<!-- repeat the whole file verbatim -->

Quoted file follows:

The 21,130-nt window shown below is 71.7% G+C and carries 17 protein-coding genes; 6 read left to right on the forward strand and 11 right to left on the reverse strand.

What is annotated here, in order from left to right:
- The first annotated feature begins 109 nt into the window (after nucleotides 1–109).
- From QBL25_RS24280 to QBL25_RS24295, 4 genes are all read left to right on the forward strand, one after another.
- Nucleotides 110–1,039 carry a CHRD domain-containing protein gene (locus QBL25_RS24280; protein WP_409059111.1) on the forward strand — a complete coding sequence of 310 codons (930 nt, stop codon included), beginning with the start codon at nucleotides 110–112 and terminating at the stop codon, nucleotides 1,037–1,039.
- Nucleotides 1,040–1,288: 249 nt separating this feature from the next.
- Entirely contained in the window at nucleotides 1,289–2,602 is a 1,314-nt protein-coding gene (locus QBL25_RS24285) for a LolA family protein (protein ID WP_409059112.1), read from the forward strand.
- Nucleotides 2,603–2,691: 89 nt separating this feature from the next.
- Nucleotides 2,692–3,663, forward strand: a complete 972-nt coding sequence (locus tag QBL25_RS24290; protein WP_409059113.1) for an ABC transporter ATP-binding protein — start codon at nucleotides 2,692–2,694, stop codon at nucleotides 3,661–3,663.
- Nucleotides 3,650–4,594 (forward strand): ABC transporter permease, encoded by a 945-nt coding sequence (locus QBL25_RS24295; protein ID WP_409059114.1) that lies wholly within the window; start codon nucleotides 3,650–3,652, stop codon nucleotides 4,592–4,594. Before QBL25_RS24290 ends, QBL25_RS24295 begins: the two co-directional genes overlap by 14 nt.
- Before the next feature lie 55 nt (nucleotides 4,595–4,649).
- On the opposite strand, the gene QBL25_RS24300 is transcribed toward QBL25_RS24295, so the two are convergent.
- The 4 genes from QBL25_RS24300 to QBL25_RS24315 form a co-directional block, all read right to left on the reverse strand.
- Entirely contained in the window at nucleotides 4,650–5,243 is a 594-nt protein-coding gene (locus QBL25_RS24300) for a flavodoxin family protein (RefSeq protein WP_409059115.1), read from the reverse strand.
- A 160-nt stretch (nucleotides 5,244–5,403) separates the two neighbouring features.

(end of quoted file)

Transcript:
The 21,130-nt window shown below is 71.7% G+C and carries 17 protein-coding genes; 6 read left to right on the forward strand and 11 right to left on the reverse strand.

What is annotated here, in order from left to right:
- The first annotated feature begins 109 nt into the window (after nucleotides 1–109).
- From QBL25_RS24280 to QBL25_RS24295, 4 genes are all read left to right on the forward strand, one after another.
- Nucleotides 110–1,039 carry a CHRD domain-containing protein gene (locus QBL25_RS24280; protein WP_409059111.1) on the forward strand — a complete coding sequence of 310 codons (930 nt, stop codon included), beginning with the start codon at nucleotides 110–112 and terminating at the stop codon, nucleotides 1,037–1,039.
- Nucleotides 1,040–1,288: 249 nt separating this feature from the next.
- Entirely contained in the window at nucleotides 1,289–2,602 is a 1,314-nt protein-coding gene (locus QBL25_RS24285) for a LolA family protein (protein ID WP_409059112.1), read from the forward strand.
- Nucleotides 2,603–2,691: 89 nt separating this feature from the next.
- Nucleotides 2,692–3,663, forward strand: a complete 972-nt coding sequence (locus tag QBL25_RS24290; protein WP_409059113.1) for an ABC transporter ATP-binding protein — start codon at nucleotides 2,692–2,694, stop codon at nucleotides 3,661–3,663.
- Nucleotides 3,650–4,594 (forward strand): ABC transporter permease, encoded by a 945-nt coding sequence (locus QBL25_RS24295; protein ID WP_409059114.1) that lies wholly within the window; start codon nucleotides 3,650–3,652, stop codon nucleotides 4,592–4,594. Before QBL25_RS24290 ends, QBL25_RS24295 begins: the two co-directional genes overlap by 14 nt.
- Before the next feature lie 55 nt (nucleotides 4,595–4,649).
- On the opposite strand, the gene QBL25_RS24300 is transcribed toward QBL25_RS24295, so the two are convergent.
- The 4 genes from QBL25_RS24300 to QBL25_RS24315 form a co-directional block, all read right to left on the reverse strand.
- Entirely contained in the window at nucleotides 4,650–5,243 is a 594-nt protein-coding gene (locus QBL25_RS24300) for a flavodoxin family protein (RefSeq protein WP_409059115.1), read from the reverse strand.
- A 160-nt stretch (nucleotides 5,244–5,403) separates the two neighbouring features.